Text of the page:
Digg Labs

Digg Labs provides a much broader and deeper view of Digg. Every day, a lot of information is submitted to Digg, so many things may be missed. Labs projects look beneath the surface of the Digg community's activities. These projects are the results of collaboration with Digg partner Stamen Design. The front page shows five sections to search through: Pics, Arc, BigSpy, Stack, and Swarm.

Digg and the Open ID Movement

In February of 2007, Kevin Rose announced in London that Digg will adopt the OpenID decentralized digital identity platform. Open_ID is a free and easy way to use a single digital identity across the Internet. Google, IBM, Microsoft, VeriSign, and Yahoo! have also joined this movement. The OpenID Foundation was formed in early 2006 by seven community members: Scott Kveton (MyStrands), David Recordon (Six Apart), Dick Hardt (Sxip), Martin Atkins , Artur Bergman (Wikia), Johannes Ernst (NetMesh), Drummond Reed (Parity and OASIS XRI and XDI TCs). They all had the goal of helping to promote, protect, and enable the OpenID technologies and community.


Newsvine Logo
Newsvine Logo
MSNBC is a top news site that belongs to NBC.

On October 5, 2007, MSNBC Interactive News purchased a community based news website titled Newsvine.


Newsvine Screenshot
Newsvine Screenshot
Newsvine, a collaborative news website that allows the public to efficiently interact with the news, was created March 2006 in Seattle Washington, which the company continues to use as its hub. The overall goal of Newsvine was to "bring together big and little media in a way which respects established journalism and empowers the individual at the same time." (Newsvine website) Since the various persons involved with this project had previous experience with the likes of large media corporations including Disney *Disney and *ESPN, it comes as no surprise that this website lives up to their expectations.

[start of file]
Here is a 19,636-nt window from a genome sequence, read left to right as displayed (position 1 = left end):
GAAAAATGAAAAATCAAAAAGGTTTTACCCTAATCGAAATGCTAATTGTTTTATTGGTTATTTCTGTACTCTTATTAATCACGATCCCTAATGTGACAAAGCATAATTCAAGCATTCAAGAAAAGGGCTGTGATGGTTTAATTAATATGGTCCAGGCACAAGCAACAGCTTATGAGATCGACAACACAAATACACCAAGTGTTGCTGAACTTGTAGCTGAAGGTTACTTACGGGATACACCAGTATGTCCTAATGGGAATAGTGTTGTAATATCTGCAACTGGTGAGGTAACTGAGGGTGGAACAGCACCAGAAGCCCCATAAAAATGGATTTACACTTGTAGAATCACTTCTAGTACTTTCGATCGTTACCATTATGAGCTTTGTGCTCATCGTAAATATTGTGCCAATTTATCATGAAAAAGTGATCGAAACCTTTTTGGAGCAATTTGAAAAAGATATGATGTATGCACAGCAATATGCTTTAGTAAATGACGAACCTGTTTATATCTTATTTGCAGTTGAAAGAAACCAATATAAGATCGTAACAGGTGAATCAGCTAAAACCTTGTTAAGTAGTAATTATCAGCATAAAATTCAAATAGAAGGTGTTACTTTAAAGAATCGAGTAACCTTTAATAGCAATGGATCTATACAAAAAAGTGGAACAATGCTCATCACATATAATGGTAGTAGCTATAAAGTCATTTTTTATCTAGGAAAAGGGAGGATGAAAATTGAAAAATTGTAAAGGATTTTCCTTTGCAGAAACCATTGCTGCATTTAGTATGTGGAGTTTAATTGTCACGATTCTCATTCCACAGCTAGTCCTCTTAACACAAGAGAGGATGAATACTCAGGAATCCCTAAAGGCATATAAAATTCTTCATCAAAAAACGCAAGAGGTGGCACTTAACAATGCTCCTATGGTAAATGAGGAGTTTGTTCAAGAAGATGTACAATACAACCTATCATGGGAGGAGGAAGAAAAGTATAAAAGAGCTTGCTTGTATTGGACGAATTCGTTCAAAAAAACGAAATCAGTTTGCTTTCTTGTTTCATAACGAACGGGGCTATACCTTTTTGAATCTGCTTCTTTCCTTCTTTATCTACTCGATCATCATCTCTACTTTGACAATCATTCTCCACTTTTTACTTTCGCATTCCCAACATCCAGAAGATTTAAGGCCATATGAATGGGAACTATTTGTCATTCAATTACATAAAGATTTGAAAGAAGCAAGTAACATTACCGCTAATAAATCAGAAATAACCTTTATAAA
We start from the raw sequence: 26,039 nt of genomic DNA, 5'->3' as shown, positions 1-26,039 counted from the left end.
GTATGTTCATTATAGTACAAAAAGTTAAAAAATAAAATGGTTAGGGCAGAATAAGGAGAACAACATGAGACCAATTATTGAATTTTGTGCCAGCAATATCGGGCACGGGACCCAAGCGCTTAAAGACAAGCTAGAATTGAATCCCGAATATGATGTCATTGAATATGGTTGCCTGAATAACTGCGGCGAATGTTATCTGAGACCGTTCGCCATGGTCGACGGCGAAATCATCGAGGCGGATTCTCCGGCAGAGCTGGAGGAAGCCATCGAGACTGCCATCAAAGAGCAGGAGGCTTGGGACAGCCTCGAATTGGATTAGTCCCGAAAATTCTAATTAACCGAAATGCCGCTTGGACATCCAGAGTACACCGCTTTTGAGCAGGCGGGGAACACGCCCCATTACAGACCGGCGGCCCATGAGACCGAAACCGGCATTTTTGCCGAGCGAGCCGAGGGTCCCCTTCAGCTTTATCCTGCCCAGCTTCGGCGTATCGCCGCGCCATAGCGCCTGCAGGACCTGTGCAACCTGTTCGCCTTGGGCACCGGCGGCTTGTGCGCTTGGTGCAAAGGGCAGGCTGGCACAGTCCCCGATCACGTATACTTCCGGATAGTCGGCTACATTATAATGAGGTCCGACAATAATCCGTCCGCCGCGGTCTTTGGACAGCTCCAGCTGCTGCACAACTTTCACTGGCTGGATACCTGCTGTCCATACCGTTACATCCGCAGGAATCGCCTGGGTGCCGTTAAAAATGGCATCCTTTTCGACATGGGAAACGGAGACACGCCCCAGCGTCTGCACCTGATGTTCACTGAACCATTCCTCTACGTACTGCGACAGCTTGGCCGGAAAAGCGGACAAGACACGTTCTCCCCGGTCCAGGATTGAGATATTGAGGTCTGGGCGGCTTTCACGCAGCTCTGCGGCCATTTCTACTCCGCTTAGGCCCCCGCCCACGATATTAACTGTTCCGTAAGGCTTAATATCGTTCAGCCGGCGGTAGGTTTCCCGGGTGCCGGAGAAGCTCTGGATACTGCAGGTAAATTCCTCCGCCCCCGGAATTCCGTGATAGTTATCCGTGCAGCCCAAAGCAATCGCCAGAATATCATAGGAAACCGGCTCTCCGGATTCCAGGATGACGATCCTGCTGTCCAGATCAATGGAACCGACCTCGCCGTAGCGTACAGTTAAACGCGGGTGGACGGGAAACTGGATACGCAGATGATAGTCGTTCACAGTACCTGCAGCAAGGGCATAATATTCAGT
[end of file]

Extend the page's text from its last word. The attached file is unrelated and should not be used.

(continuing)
What Is Newsvine

With content submitted and updated in real time by citizens around the globe, Newsvine is a representation of what the world is talking about at any given moment in time.

How it works

The joy of Newsvine is that users can read both material from well known news sources, such as the Associated Press, or they can delve into news articles provided by other users. Articles do not come with a concrete inherent value due to the poster. Instead, articles are judged on a variety of criteria that include "freshness", "popularity", and "reputation". The judging is not limited to the editors. Anyone in the Newsvine community can submit his or her two cents about the posted materials.

How Users Can Cash In

According to Newsvine, users are provided with 90% of the revenues acquired from the traffic their respective pages receive. The other portion of earnings is given to the user whom referred the traffic to the page. If no one referred the user to the Newsvine page, the proceeds are used to help cover the maintenance costs of the page.

External Links

Other Open Source News Outlets